As I previously mentioned, VHIO 'lives and breathes' multidisciplinarity and a purely translational approach to research against cancer. One study that exemplifies VHIO's translational 'tour de force' and the connectivity between our teams was published in Clinical Cancer Research (3), led by VHIO's Stem Cells and Cancer Group, headed by Héctor G. Palmer. Using colorectal cancer PDX, they demonstrated that Wnt inhibitors can overcome β-catenin-induced resistance to PI3K and AKT inhibitors and experimentally showed a rational stratification of patients to be treated with this trio of inhibitors using β-catenin and FOXO3A as predictive biomarkers of response. This marks an important milestone in ultimately advancing therapy against colorectal cancer.

To build on this progress in advancing a variety of modeling systems across various tumor types, we hope to empower predictive cancer models by continuing to pool knowledge, share perspectives, and move together more swiftly and cost-effectively to render cancer medicines more precise. Important collaborations such as the EurOPDX Consortium, of which VHIO is partner, will most certainly help us to collectively progress prediction science against cancer. By promoting the exchange of findings on promising next-generation therapeutics as well as leading multi-center studies, we will also crucially reduce the duplication of efforts in drug development and preclinical cancer research.

In this respect too, VHIO's 2016 International Symposium: Towards Predictive Cancer Models, supported by the Fundació Bancària ”la Caixa”, proved a stunning success. It also underpinned the importance of identifying synergies between different experimental models and the need to connect experts across an array of various models in order to obtain the most reliable data about a particular drug or disease.

By providing equal attention across every model throughout the symposium, this two-day timely gathering, organized and co-chaired by VHIO's Joaquín Arribas and Laura Soucek, also represented an important step in advancing prediction science against cancer.

In collaboration with the Catalan Institute of Oncology (ICO) and the Program Against Therapeutic Resistance (proCURE), we co-organized the Biocat and Obra Social ”la Caixa” B-Debate conference Cancer Therapeutic Resistance: Progress and Perspectives, hosted by the CosmoCaixa Science Museum of the Fundació Bancària ”la Caixa”,Barcelona.

This superb meeting, under the co-chairmanship of ICO's Miguel Angel Pujana and VHIO's Joaquín Arribas, highlighted the opportunities and current challenges surrounding novel strategies and approaches aimed at overcoming drug resistance and counteracting tumor cell spread factors.

The sharing, reporting and interpreting of clinically meaningful mass data

Novel technologies aimed at determining the function of genetic variants, coupled with new ways to harness, store and share data, means that basic and clinical scientists can work closer together to translate data more rapidly into clinical benefits. Our ambition is to accelerate discovery into the genetic causes of disease and the development of new, more effective and tailored treatments. Genome sequencing technologies are generating massive quantities of patient data, unmasking many new genetic variants. The challenge is in mining all these data for genes and variants of high clinical relevance. To do so, we must continue to improve our data management practices from bench to bedside.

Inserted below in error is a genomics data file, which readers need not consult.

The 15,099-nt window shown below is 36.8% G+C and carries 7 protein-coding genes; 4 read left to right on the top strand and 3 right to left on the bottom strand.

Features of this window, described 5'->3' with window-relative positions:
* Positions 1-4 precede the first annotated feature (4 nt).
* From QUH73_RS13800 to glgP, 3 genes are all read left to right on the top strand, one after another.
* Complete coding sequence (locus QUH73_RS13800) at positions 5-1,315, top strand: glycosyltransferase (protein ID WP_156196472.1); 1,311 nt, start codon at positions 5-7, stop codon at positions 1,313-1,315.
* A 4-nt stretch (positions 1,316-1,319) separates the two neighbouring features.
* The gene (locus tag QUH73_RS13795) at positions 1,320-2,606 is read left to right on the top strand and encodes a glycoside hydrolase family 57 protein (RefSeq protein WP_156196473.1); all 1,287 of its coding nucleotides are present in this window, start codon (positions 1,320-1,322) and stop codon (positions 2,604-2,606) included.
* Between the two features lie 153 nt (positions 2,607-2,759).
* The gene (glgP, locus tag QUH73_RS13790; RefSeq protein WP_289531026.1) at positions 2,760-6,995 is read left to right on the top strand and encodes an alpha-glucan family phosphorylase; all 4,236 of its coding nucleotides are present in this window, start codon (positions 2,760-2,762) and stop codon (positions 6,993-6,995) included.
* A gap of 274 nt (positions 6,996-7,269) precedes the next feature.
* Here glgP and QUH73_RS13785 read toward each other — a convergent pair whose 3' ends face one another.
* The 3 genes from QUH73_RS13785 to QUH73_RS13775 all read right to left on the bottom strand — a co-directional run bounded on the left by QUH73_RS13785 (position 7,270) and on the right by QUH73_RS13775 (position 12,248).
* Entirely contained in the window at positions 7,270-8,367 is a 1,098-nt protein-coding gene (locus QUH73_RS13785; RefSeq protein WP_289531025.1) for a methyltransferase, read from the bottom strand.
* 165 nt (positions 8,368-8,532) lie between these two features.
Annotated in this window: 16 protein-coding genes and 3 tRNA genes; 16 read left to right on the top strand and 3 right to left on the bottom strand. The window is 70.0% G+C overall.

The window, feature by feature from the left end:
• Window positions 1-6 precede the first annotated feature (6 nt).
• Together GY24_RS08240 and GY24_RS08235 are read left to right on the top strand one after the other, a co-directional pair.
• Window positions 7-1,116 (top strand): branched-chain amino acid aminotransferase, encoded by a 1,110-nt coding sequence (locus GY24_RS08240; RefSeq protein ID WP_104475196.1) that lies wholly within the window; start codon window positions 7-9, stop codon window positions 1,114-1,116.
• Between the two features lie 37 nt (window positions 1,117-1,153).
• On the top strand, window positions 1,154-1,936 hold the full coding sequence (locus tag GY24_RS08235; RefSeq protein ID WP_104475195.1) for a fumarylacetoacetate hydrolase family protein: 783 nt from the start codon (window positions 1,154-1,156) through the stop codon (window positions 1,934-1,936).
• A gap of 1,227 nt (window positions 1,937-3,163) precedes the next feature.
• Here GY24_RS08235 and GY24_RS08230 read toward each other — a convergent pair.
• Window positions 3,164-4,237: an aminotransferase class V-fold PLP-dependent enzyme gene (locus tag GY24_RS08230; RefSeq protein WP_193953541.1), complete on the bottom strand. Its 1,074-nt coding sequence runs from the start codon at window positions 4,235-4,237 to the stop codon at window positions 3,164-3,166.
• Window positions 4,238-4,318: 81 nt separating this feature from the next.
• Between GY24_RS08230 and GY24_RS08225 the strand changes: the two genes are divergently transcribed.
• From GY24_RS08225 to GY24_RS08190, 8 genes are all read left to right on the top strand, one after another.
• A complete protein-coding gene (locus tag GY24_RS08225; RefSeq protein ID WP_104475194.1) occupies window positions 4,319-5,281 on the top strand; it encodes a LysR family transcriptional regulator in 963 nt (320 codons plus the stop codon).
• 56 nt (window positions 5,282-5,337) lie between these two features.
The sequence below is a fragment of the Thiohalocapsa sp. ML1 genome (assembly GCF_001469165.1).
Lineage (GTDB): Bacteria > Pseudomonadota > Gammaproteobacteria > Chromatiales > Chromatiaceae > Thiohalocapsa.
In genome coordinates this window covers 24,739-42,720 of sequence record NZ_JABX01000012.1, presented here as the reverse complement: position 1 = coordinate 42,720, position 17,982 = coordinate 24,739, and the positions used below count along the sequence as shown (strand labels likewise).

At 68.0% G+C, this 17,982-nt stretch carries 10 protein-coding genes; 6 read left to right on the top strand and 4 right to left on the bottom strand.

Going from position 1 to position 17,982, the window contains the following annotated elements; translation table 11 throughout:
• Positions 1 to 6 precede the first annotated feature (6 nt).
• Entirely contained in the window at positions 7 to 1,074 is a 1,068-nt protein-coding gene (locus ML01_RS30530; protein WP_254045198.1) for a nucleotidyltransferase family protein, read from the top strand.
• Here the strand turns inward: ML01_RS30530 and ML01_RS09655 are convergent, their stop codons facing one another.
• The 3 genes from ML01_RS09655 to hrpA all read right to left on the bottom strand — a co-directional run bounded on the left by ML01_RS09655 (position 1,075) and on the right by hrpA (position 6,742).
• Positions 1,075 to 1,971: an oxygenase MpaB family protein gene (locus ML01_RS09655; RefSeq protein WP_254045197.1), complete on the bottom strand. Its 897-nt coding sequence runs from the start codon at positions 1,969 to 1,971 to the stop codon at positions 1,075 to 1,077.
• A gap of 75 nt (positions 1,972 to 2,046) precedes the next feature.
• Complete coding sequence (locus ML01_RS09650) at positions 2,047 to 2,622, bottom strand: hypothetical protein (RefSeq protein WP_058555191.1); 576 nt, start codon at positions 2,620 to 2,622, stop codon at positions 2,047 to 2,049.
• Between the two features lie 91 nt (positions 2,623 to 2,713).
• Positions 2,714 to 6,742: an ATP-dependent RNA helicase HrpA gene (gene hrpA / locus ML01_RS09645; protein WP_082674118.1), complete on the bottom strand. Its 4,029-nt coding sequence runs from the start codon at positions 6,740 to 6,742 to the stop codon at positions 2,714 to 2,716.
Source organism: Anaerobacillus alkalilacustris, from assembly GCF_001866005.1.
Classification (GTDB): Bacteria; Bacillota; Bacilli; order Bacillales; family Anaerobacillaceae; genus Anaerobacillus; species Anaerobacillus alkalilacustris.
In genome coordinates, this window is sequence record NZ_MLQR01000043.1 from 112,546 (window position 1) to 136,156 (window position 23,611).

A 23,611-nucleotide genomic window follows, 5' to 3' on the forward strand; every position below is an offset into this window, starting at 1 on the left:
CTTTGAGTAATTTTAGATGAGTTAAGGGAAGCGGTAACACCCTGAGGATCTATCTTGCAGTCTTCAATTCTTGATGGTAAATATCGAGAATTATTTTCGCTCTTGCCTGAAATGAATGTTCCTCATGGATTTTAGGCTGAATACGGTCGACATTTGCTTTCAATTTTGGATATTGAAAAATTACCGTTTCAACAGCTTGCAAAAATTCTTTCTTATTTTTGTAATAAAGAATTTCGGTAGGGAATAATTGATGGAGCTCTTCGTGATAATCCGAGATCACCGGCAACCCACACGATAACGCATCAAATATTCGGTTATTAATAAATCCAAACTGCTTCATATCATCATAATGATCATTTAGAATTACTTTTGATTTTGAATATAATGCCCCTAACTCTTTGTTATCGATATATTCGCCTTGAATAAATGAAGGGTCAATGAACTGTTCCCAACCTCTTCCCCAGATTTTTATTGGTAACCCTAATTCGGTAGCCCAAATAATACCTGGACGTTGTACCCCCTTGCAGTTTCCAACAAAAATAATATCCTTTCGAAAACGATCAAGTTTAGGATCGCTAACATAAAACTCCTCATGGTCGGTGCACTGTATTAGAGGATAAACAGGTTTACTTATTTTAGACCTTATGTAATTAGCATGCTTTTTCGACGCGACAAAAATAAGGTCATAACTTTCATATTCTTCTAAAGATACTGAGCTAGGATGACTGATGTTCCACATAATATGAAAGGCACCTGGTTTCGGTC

The genomic profiling of each patient's tumor represents powerful weaponry in our current arsenal of novel approaches and techniques aimed at rendering anti-cancer therapies more precise. Importantly, better establishing the role and relevance of these genomic drivers -- particularly those inducing oncogenic addiction -- represents the Achilles’ heel in matching targeted therapies to these alterations. In view of the vast amount of data, tools and platforms must be designed and developed in a unified format so that investigators and oncologists can access these insights in a user-friendly and coherent manner.

Throughout 2016, VHIO significantly contributed to such determined efforts. Leading important advances in data mining, literature curation and knowledge interpretation of somatic gene alterations that have a therapeutic impact in cancer, Rodrigo Dienstmann, Principal Investigator of our Oncology Data Science (ODysSey) Group, and colleagues created the Cancer Genome Interpreter (CGI) Cancer bioMarkers database. This resource is curated and maintained by several clinical and scientific experts in precision oncology supported by the European Union’s Horizon 2020 funding. Publically available, this database has become a reference for clinical investigators across the globe, and the terminology that they have developed has been adopted by the ClinGen Somatic Cancer Working Group, which will harmonize biomarker curation through consensus minimum variant level data.

Similarly, his group has also participated in the Horizon 2020 supported consortium, MedBioinformatics, to develop integrative bioinformatics tools and autonomously usable software applications for scientists and clinicians to analyse the vast amount of data and knowledge generated in order to advance precision cancer medicine.